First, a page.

While Exposure to Mobile Payment Grows, Concerns over Security and Lack of Compelling Reason to Use Tool Continue to be Key Roadblocks to Growth

New York, N.Y. – November 15, 2013 – Mobile transactions – running the gamut of everything from having your payment card swiped through a smartphone attachment to using mobile apps to redeem offers to tapping your smartphone to a special in-store device to pay for an item – are showing growth in the percentage of Americans who have experienced them firsthand. However, the segment – particularly in its tap-to-pay application – is still struggling to earn consumer interest.

These are some of the results of The Harris Poll of 2,577 adults surveyed online between September 18 and 24, 2013 by Harris Interactive.

‘Tap-to-Pay’ expectations mixed

Consistent with a 2012 Harris Poll, majorities of Americans appear to be anticipating tap-to-pay smartphone payments eventually replacing payment card (64%) and cash (59%) transactions (72% and 66%, respectively, among smartphone users) in the future – but not in the near future. Three in ten Americans (29%; 33% among smartphone users – down slightly from 32% and 38%, respectively, in 2012) believe such transactions will replace payment card transactions in less than five years, and one-fourth (26%; 29% among smartphone users – comparable to 26% and 31%, respectively, in 2012) believe it will replace cash transactions within that timeframe.

However, more smartphone users than in 2012 indicate that tap-to-pay transactions will never replace payment card (24% 2012, 28% 2013) or cash (30% 2012, 34% 2013) transactions.

Firsthand experiences on the rise…

Taking a step back, it’s been an eventful year for exposure to the smartphone payment realm. Americans – smartphone users in particular – are more likely than in 2012 to have either personally completed or witnessed firsthand each of a series of mobile transaction types, including (but not limited to):

  • Paying for a product or service with a credit card and having your card swiped through an attachment on the seller’s smartphone, sometimes referred to as Mobile vendor type transactions (Americans: 25% 2012, 32% 2013 / Smartphone users: 35% 2012, 43% 2013).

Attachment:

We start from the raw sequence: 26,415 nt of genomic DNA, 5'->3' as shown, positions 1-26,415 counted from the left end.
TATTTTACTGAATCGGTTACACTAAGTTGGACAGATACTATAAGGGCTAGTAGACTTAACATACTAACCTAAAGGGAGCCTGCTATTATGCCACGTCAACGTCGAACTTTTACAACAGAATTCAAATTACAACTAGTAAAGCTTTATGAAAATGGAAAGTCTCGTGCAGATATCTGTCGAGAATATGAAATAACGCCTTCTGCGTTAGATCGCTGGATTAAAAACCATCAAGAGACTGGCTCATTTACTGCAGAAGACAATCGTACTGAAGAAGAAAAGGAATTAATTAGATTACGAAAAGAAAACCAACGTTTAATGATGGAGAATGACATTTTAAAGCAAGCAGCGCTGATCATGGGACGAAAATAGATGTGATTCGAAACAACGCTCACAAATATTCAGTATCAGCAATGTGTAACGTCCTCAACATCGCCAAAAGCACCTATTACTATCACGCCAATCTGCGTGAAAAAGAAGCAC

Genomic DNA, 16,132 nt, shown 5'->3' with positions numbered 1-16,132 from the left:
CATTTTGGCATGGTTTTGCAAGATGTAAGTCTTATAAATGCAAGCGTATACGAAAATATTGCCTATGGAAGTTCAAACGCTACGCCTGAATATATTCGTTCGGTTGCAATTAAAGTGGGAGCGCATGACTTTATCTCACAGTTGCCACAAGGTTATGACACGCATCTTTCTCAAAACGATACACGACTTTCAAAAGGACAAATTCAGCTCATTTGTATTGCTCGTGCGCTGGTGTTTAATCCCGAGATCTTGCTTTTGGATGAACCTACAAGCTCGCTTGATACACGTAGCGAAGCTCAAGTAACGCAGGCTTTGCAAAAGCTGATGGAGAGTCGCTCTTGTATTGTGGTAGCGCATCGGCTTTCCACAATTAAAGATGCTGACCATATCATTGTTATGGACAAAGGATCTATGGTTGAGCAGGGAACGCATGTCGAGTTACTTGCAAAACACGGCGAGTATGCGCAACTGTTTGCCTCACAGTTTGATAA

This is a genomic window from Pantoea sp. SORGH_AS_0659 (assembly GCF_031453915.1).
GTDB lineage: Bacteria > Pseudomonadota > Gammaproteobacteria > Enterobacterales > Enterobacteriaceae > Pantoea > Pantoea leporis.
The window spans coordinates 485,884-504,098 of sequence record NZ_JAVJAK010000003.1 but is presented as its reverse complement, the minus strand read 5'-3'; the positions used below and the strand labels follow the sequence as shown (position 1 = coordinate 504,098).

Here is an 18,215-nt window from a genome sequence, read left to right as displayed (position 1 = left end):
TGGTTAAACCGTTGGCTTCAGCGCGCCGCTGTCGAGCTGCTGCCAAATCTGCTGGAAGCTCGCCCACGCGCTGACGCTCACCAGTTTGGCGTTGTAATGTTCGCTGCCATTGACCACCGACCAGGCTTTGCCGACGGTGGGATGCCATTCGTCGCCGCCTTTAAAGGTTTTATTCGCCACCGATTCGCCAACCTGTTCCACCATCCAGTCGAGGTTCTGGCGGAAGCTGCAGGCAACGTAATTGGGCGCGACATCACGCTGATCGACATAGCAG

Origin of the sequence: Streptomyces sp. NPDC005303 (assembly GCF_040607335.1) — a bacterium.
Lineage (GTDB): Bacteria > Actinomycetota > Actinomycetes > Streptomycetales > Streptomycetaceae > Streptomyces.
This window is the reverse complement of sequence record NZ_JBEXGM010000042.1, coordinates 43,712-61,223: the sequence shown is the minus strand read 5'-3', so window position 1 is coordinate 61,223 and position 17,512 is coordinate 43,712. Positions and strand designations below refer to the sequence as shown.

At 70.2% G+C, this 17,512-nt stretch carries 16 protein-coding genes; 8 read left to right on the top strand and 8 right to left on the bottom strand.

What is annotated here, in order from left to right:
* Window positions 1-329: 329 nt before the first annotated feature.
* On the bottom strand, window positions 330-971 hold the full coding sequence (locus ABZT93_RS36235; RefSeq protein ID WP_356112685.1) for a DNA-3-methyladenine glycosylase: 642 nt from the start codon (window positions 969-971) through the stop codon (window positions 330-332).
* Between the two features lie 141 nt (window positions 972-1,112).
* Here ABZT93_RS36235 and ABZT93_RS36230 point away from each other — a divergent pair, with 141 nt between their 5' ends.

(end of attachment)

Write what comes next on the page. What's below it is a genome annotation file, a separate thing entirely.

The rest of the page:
• Processing a payment by tapping your smartphone against a special receiver at a store or other merchant, instead of using cash or a payment card (Americans: 13% 2012, 17% 2013 / Smartphone users: 18% 2012, 23% 2013).

…but interest declining for tap-to-pay

Looking at the consumer side of the equation, while tap-to-pay experiences may be on the rise, interest in using a smartphone to process in-person payments instead of cash or cards has dropped slightly since last year among Americans as a whole (27% 2012, 24% 2013) and more notably among smartphone users (44% 2012, 37% 2013).

  • Echo Boomers (35%) and Gen Xers (30%) display stronger interest in doing so than Baby Boomers (16%) or Matures (12%).

Among those not interested in using a smartphone to process payments, a simple lack of compelling motivation remains one of the top factors impeding interest, with 53% saying they don’t see any reason to switch from cash or payment cards. This also holds true for smartphone users where a majority (58%) don’t see any reason to switch from cash or payment cards either, although this perspective did decline a bit from 2012 (62%).

Security concerns are the other top impediment; 53% of those uninterested in using a smartphone to process in-person transactions also say they don’t want to store sensitive information on their phone, while nearly half (47%, up from 40% in 2012) don’t want to transmit sensitive information to the merchant’s device. Security concerns are also a worry among smartphone users, albeit with some changes since 2012:

  • Though over six in ten (62%) listed the fact that they don’t want to store sensitive information on their phone as a reason for lack of interest, it’s worth noting that this position softened from 68% in 2012.
  • On the other hand, the 55% indicating that they don’t want to transmit sensitive information to the merchant’s device represents a modest increase for this concern since 2012 (51%).

Consumers still waiting for Mobile Payment Motivations

Initiatives to ease the transition over to mobile payments, while moderately impactful on attitudes in 2012, also seem to be losing their footing. Just under one-fourth of Americans (24%) and roughly one-third of smartphone users (34%) indicate that being able to make mobile payments while still taking advantage of their existing credit card reward programs would make them more interested in doing so, representing drops of four and six percentage points, respectively from 2012 (when 28% of Americans and 40% of smartphone users said it would make them more interested).